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How to Grow Food Indoors in Winter

How to Grow Food Indoors in Winter

There’s nothing quite like being able to pick fresh vegetables and herbs from your garden to cook with, but that really isn’t much of an option when it’s -10 degrees and snowing outside, is it?

Well, it can be. As long as you have some potting soil, containers, and a spot in your home that gets at least six hours of direct sunlight, you’d be surprised what you can grow indoors over the winter months.

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What You’ll Need To Grow Food Indoors

  • High-quality potting soil
  • Containers (these could be planters and pots, or even empty cans and jars)
  • Vegetable and herb seeds
  • Twine (if growing beans)
  • A sunny spot

If you have a south-facing window, chances are that you’ll get a significant amount of light over the course of the day. The area near that window will also be the warmest spot in your home, so that’s where you’ll want to grow your plants.

What Will Grow?

Lettuce

Incredibly easy to grow, as well as very cold-hardy, you can grow an assortment of lettuces in a simple window box that you place on a sill, or on a table close to a sunny window. Just get yourself a packet of mixed cut-and-grow-again lettuce seeds, fill that planter with soil, and sow the seeds according to the packet’s instructions. You should see sprouts within a week, and within a month, you’ll have lovely lettuce leaves to gnaw on.

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Kale and Cabbage

Like lettuces, brassicas are notoriously easy to grow, and do well all through the winter months. In fact, if you live in a place where the weather doesn’t dip far below freezing, you can likely grow these outside all winter long, provided that you have a cloche or cold frame over them. To grow them inside, follow the same instructions as with the lettuces, only sow the seeds a bit further apart, as these plants need more room to grow than lettuces do.

Arugula

Sharp and spicy, this leafy green is a wonderful treat any time of year, and is as great on sandwiches as it is in soups and salads. Sow it generously in a window box or planter, but don’t water it too much: it’s easy to drown arugula roots. As soon as the leaves are a few inches tall, clip down down near the root; the leaves tend to get bitter when they get larger, and if you just cut them back, they should re-grow.

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Tomatoes and Peppers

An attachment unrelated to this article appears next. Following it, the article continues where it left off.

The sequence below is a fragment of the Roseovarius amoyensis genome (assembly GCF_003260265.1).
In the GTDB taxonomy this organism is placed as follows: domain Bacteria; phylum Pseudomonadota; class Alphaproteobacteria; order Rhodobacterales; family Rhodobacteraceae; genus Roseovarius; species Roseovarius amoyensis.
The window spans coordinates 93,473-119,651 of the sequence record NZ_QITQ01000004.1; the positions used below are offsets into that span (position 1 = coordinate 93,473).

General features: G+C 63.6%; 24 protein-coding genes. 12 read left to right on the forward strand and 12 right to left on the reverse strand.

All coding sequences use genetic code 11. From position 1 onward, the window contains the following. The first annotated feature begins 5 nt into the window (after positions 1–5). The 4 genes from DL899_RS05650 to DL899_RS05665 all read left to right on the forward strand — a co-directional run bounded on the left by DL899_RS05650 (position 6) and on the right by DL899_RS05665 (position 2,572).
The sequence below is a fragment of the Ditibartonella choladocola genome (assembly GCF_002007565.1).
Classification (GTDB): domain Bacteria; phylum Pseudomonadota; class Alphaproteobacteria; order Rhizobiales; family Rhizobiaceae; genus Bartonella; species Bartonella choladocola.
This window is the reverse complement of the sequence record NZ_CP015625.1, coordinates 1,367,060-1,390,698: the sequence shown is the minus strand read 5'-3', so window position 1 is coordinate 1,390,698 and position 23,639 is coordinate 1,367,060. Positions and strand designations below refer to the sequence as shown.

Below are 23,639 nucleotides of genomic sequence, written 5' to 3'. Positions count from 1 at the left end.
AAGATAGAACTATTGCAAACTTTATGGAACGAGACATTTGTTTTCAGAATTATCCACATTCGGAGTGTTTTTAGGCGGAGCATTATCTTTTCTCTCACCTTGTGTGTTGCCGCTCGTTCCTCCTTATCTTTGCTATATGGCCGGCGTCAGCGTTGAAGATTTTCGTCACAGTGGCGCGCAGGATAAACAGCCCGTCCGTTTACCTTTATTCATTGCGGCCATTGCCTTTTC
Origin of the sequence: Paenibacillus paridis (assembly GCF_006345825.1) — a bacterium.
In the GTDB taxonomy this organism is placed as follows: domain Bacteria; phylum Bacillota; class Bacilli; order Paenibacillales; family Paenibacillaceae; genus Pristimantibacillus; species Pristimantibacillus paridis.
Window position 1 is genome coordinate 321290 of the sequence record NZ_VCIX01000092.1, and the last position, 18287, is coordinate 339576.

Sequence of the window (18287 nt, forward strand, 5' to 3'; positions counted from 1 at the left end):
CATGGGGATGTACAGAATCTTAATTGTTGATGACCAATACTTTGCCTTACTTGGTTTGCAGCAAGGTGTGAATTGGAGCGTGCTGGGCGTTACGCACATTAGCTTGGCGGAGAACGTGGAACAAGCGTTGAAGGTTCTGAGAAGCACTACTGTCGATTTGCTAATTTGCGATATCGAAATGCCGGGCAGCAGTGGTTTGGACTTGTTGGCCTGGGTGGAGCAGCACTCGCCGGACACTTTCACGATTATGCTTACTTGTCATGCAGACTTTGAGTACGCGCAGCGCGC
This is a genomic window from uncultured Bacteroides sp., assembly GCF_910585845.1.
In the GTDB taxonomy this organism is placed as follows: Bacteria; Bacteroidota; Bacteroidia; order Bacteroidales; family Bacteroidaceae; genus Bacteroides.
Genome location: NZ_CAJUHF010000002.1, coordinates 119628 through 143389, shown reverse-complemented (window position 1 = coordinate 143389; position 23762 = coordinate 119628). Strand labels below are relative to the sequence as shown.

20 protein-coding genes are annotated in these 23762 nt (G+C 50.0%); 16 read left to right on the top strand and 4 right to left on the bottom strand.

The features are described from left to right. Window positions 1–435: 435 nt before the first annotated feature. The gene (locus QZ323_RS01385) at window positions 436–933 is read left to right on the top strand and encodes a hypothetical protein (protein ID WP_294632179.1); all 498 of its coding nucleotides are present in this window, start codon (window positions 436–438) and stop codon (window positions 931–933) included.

You can actually grow these a couple of different ways: in a windowsill planter or in an upside-down pop bottle planter. The latter is my favorite method, as it allows the plant to channel all of its energy into growing fruit, rather than pushing itself upright. Considering that winter sunlight isn’t anywhere near as strong or warm as it is in summertime, this really is the best option.

Beans

Not only are these the easiest things in the world to grow, they can also be quite pretty as house plants. My favorite way to grow beans is to stretch twine over a canvas frame, and secure that to a window. Sure, as the beans grow they’ll obscure a bit of the view, but enough light still gets through to illuminate the indoors, and seeing all of that greenery in the dead of winter is really quite lovely. If you don’t want to go the twine route, you can just stick long bamboo poles into the pot of soil, and lean those against a wall.

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Culinary Herbs

It’s lovely to be able to add fresh herbs to anything you’re cooking, and with the exception of dill (which needs a lot of sun and heat and is very temperamental), you should be able to grow just about any cooking herb you can imagine. Woody herbs like rosemary, thyme, and oregano do very well in window boxes, as will cilantro, winter savoury, and chives.

Edible Flowers

It’s unlikely that you’d be able to grow nasturtiums or hibiscus during the winter months, but you can absolutely grow lavender, violets, calendula, and (if you’re patient), sunflowers.

Sprouts

Undoubtedly the easiest foods to cultivate indoors, sprouts can be grown on your kitchen counter and be ready to eat within a couple of days. I’d recommend visiting Sprouting.com for resources on how to sprout (including instructional videos) as well as tips on where to get the best seeds and legumes to sprout at home.